“Our goal is to make our policy explicit,” Rob Sherman, deputy chief privacy officer at Facebook, notes in a new post.
For Facebook, the move is part of a larger effort to crack down on developers who make and market surveillance tools, which are in violation of its existing policies.
The social giant has been the target of criticism from the American Civil Liberties Union of California, Color of Change, and the Center for Media Justice.
Sherman said Facebook is now working with these and similar groups. “For example, ACLU of California will discuss social media surveillance with a panel of experts at the SXSW conference later today,” Sherman said on Monday.
In February, Facebook updated its ad guidelines to explicitly prohibit advertisers from discriminating against users based on race, ethnicity, color, national origin, religion, age, sex, sexual orientation, gender identity, family status, disability, or medical or genetic condition.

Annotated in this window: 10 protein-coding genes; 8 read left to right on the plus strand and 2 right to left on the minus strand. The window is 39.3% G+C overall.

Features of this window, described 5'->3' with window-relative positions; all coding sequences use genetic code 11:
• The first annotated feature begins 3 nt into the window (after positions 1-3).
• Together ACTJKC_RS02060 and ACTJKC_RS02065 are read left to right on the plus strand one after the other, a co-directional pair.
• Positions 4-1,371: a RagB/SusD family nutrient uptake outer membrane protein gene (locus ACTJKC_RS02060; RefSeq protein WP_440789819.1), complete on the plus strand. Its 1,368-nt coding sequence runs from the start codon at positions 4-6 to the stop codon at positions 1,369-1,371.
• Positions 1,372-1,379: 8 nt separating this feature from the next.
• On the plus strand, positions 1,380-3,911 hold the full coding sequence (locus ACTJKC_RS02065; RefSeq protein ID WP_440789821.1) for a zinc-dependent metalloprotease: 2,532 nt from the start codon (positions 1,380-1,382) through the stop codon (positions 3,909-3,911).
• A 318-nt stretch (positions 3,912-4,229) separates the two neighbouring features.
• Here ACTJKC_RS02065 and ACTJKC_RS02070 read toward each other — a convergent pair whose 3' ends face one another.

Per the change, the tech titan promised to prohibit ads offering a housing, employment or credit opportunity that either includes or excludes multicultural ad segments -- which consist of people interested in seeing content related to the African-American, Asian -merican and U.S. Hispanic communities.
Late last year, ProPublica reported that Facebook was making it possible for advertisers to prevent their ads from being shown to users who belonged to certain "ethnic affinity" groups.
The ProPublica report sparked outrage among lawmakers and activists, which led to a potential class-action civil rights lawsuit.